The same year, the CFPB published a report on payday loans and deposit advance loans. Like the OCC, the CFPB determined that, although such products can be helpful to consumers in some cases, they “may become harmful for consumers when they are used to make up for chronic cash flow shortages”—something that happened in “a sizable share” of the transactions the CFPB analyzed.
Based on its findings, the CFPB warned that it expected to “use its authorities to provide [consumer] protections” in future regulations.
2017 CFPB Rule
About a year ago, the CFPB made good on its warning by issuing a final rule imposing new restrictions on payday loans, title loans, and similar products that meet the rule’s definition of a “covered loan.”
In response, the OCC rescinded its 2013 guidance and issued new guidance in May of this year. Under its new guidance document, the OCC “encourage[d] banks to offer responsible short-term, small-dollar installment loans . . . to help meet the credit needs of consumers.”
And that brings us back to U.S. Bank’s recent announcement of its new “Simple Loans” product.
Are Simple Loans an Improvement Over Older Deposit Advance Loans?
So how does U.S. Bank’s Simple Loan compare to past offerings? Here are the basic terms of the loan program, according to the bank’s website and the New York Times article:
- Customers can borrow up to $1,000 in $100 increments.
- S. Bank will run a credit check before making a loan, but its underwriting standards will be loosened from those used in its traditional loan offerings.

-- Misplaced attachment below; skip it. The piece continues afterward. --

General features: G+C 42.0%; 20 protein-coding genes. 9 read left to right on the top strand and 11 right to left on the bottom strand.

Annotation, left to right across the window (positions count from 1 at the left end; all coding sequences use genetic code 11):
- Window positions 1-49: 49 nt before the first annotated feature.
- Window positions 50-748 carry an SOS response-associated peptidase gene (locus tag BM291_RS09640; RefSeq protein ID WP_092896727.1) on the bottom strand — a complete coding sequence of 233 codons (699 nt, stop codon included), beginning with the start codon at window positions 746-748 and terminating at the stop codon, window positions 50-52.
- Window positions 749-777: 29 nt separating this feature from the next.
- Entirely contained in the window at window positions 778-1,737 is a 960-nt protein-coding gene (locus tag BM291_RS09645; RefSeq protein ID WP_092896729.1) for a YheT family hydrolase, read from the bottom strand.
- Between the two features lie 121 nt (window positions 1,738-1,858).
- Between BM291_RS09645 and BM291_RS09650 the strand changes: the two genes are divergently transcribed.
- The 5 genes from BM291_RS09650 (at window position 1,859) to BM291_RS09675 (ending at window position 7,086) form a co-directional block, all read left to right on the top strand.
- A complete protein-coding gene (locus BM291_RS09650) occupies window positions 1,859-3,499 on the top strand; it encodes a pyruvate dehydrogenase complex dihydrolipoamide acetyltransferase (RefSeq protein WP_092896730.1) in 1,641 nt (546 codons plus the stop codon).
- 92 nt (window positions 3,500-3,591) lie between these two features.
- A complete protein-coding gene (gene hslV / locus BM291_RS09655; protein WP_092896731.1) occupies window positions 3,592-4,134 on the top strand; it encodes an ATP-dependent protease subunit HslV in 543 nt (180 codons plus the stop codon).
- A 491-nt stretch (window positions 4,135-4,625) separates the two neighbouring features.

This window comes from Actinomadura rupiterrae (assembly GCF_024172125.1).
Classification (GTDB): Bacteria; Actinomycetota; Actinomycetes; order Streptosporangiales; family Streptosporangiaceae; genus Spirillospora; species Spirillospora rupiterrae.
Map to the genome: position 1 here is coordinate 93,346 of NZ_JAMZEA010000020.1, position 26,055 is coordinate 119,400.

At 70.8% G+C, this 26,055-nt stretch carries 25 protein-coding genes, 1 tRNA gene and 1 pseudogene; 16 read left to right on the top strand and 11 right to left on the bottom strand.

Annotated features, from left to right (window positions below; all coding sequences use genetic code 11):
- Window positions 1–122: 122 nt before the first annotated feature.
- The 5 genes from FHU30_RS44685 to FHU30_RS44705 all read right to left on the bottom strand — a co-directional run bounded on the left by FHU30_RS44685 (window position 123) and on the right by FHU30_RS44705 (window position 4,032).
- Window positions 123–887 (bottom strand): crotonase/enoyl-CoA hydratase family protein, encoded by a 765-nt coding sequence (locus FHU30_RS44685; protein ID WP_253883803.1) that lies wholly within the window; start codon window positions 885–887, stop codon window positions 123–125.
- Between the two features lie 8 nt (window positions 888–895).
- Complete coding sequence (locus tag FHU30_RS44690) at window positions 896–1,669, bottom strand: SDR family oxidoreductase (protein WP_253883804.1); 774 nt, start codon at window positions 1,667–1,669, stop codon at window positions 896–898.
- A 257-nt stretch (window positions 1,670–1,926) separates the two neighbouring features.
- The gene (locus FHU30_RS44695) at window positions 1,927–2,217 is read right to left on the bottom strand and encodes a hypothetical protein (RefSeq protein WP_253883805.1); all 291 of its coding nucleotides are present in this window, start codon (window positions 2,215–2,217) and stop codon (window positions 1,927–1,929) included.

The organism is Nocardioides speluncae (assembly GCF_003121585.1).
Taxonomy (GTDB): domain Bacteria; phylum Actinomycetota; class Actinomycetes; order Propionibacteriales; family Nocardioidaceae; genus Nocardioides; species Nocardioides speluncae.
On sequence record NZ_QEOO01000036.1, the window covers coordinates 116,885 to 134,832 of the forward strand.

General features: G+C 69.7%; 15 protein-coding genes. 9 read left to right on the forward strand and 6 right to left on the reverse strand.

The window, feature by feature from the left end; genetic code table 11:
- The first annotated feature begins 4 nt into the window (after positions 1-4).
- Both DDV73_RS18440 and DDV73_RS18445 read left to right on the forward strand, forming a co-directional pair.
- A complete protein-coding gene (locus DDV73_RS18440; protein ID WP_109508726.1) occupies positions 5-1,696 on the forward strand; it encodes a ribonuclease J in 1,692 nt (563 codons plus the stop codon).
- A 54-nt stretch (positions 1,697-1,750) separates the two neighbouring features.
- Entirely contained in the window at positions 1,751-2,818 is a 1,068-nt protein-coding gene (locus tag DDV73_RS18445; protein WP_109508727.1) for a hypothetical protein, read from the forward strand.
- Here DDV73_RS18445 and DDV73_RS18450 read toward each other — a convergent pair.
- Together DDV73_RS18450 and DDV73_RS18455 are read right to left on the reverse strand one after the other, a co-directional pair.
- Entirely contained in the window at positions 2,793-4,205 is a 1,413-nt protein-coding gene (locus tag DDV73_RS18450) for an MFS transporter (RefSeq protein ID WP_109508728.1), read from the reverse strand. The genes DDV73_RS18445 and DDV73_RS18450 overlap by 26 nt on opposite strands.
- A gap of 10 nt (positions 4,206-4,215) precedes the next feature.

- Loans are repaid in 3 equal monthly installments, rather than one lump sum.
- For every $100 borrowed, the customer pays a fee of between $12 and $15, depending on whether the payments are automatic or manual.
- If the borrower’s account lacks adequate funds to cover a monthly installment, the bank will wait to withdraw the installment until funds are available, and it will not charge late-payment fees.
Here’s an example from the bank:
If you borrow $400 and select automatic payments, your fee will be $48. You’ll pay back a total of $448 in 3 monthly payments of approximately $149.33 each. Your total cost to borrow (Annual Percentage Rate) will be 70.65%.
Is that a good deal? Probably not—for at least two reasons. First, the APR is quite high. Although it’s lower than what many payday loans charge, it is higher than, say, the APR on a credit card or traditional personal loan. In fact, in California, the interest rate on personal loans generally cannot exceed 10% per year.
And keep in mind that these types of loans target customers with relatively bad credit and cash-flow problems. As with payday loans generally, that market is the one least capable of taking the financial hit from such a high APR.
In addition, although it’s nice that U.S. Bank won’t overdraw a customer’s account to repay his or her Simple Loan, those repayments may still cause trouble for borrowers by making it harder to pay other recurring bills.
Always Think Critically About Loan Offers
Banks, payday lenders, and credit card companies tend to downplay the downsides of their credit offers. Only when you dig into their offering and compare it with other offers (or the possibility of just saving rather than taking out a loan) do you realize that a trap has been set for you.
If you’re struggling to make ends meet and think you must rely on payday loans or big banks’ similar products, there are other options available. One option is to file bankruptcy, which can eliminate many of your other debts, leaving more money in your pocket each month for current bills and expenses.